By Phil Arvia
Daily Southtown, April 17, 2017
Obamacare, Trumpcare, I don’t care.
There is no fixing U.S. health care as it now teeters, a festering bureaucracy that spends more money on patients than any other country in the world yet lets them die faster than many nations supposedly our lesser siblings.
I can give you the facts of our failings: Health care spending in the U.S. as a percentage of GDP is 1.5 times that of any country you’ve heard of. In the 34-nation Organization for Economic Co-operation and Development, the average is 3.1 physicians and 3.4 hospital beds for every 1,000 people, while those figures in the U.S. are 2.4 and 2.6. In 2010, the average life span in OECD countries was 79.8 years; in the U.S., 78.7. Medical expenses, according to a Harvard University study of bankruptcy court statistics, account for roughly 62 percent of all personal bankruptcies in the U.S. — and 72 percent of that group had health insurance.
So go ahead, repeal and replace Obamacare — President Donald Trump was maneuvering in that direction again last week — with something else that keeps the public sick and insurers rich. Or do something that an allegedly great and Christian nation should demand: A single-payer system — Medicare for all — that ensures everyone has all the medical care they will ever need.
It’s the only thing that makes sense. Ask a doctor. Judging by the surveys, there’s a 60 percent chance that doc is a single-payer proponent.
“That is correct,” said Dr. Susan Rogers, an attending physician at Cook County Hospital and a board member of Physicians for a National Health Program. “Over the last 30 or 40 years, when managed care came along, the administration of health care became super complicated and labor-intensive. We’re spending more time on administration and documentation than actual health care.
“Physicians are very, very frustrated.”
Were the single-payer plan currently espoused by Bernie Sanders in place, frustration would fall away.
“People would be healthier,” Rogers said. “The workforce would be stronger, families would be stronger. When everyone is healthier, everything works better.
“Most older people are satisfied with traditional Medicare. And if you look at other countries with single-payer systems and how people feel about their care, it is not a source of stress.”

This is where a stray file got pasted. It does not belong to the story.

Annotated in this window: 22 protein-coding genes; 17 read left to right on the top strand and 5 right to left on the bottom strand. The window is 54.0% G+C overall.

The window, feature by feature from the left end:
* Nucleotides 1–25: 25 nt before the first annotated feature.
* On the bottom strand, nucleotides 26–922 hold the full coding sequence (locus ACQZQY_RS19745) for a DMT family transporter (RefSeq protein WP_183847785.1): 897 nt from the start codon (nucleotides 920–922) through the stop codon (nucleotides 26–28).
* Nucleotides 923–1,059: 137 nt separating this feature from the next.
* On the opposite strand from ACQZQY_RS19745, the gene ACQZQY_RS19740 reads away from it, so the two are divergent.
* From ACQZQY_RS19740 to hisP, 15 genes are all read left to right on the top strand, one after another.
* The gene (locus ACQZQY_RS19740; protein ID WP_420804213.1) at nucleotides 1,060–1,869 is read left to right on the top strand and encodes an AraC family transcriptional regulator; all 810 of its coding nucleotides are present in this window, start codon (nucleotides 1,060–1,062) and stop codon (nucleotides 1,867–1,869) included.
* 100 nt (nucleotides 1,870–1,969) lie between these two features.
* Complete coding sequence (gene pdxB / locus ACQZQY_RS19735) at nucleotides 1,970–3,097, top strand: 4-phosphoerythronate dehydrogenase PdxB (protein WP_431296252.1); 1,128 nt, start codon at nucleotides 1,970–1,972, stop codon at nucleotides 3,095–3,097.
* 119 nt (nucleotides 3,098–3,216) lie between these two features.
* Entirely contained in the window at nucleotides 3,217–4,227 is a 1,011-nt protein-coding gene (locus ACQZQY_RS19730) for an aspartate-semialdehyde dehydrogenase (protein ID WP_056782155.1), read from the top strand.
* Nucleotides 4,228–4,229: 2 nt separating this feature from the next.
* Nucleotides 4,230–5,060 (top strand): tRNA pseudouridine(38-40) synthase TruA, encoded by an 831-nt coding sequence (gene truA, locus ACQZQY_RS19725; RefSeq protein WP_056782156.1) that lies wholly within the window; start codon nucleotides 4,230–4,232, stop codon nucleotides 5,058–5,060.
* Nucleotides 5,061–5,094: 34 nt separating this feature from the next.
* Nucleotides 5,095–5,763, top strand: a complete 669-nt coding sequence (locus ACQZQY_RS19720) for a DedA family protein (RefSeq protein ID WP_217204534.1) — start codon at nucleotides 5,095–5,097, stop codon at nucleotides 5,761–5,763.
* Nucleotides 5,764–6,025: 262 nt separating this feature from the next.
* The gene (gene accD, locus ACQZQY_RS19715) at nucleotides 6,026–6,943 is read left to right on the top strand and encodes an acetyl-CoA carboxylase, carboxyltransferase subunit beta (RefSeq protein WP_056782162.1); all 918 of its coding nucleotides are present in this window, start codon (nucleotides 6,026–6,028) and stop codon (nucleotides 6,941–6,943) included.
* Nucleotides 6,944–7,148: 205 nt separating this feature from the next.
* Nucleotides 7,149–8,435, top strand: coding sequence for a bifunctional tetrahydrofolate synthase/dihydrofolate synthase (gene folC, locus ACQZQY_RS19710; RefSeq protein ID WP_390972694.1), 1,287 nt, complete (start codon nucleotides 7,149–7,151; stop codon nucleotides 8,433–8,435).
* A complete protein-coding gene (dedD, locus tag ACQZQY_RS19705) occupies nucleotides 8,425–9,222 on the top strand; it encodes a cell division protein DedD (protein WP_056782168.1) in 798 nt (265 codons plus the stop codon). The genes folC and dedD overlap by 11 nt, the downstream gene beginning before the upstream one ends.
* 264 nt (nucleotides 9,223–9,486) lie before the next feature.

Stress is our current system’s chief product — for patients and providers alike.
“Right now, there’s an economic incentive for insurance companies not to pay doctors,” said Dr. Peter Orris, the chief of occupational and environmental medicine at University of Illinois Health. “That’s the origin of the huge administrative overhead that’s inflating costs in this country.”
Roughly 28 percent of health care spending in the U.S. is on administrative costs. Medicare shuffles its papers much more efficiently, as do virtually all other Western nations.
“Single-payer is the only system that addresses cost,” Rogers said. “Single-payer eliminates the market forces and administrative costs that drive the cost of health care up.”
It also eliminates the ridiculous premise that health care can be pursued in our capitalist, free-market society like a new car or a flat-screen. Because, sure, doc, you say I need an appendectomy, but let me shop around for a better deal on the anesthesiology, or at least for a hospital that will thrown in the sponge bath for free.
(By the way, according to the International Federation of Health Plans, in 2014 the average appendectomy in the U.S. ran about $16,000, and in Australia about $3,800.)
“Free markets are based on full knowledge on the part of the buyers and the sellers — and that’s impossible here,” Orris said. “The only thing single-payer takes out of the equation is private insurance agencies, which add nothing to the process except cost and complication.”
The 2013 Commonwealth Fund International Health Policy Survey suggested that if the U.S. had Canada’s health care system, 57 million fewer adults would go without health care because of cost; $1.3 trillion fewer dollars would be spent; 5,400 fewer infant deaths would occur; and 56,000 fewer preventable deaths would occur.
And the patients aren’t the only ones who’d fare better.
“Doctors would make more money because they’d have more time to see patients and that whole administrative issue would be resolved,” Rogers said. “Doctors could be doctors again.”
But what about research? Would the next wonder drug be stymied if the pharmaceutical companies couldn’t sell cancer drugs here at nine times the price they fetch in the United Kingdom?
“If you look at who is funding research, the government is already funding the bulk of it through grants,” Rogers said. “And statistics show single-payer countries are producing more journal articles that the U.S.”
Here in the greatest country on earth, our medical system seems simply to produce opioid addicts and opinion pieces.
We should demand more.